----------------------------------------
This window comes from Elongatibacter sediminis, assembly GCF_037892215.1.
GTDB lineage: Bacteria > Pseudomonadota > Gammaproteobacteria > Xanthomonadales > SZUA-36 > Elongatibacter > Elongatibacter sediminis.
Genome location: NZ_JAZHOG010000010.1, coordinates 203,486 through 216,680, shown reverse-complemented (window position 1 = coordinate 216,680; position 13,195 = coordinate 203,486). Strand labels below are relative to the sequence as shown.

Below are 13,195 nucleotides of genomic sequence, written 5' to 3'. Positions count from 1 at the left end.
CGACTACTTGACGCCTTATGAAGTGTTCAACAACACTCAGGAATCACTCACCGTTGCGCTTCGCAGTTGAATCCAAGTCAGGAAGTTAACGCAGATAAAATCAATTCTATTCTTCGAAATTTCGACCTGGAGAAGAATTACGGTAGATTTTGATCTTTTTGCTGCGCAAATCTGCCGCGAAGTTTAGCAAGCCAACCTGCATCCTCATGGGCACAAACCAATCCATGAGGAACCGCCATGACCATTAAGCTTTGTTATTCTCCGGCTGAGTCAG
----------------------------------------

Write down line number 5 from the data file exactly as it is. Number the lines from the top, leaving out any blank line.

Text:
CGACTACTTGACGCCTTATGAAGTGTTCAACAACACTCAGGAATCACTCACCGTTGCGCTTCGCAGTTGAATCCAAGTCAGGAAGTTAACGCAGATAAAATCAATTCTATTCTTCGAAATTTCGACCTGGAGAAGAATTACGGTAGATTTTGATCTTTTTGCTGCGCAAATCTGCCGCGAAGTTTAGCAAGCCAACCTGCATCCTCATGGGCACAAACCAATCCATGAGGAACCGCCATGACCATTAAGCTTTGTTATTCTCCGGCTGAGTCAG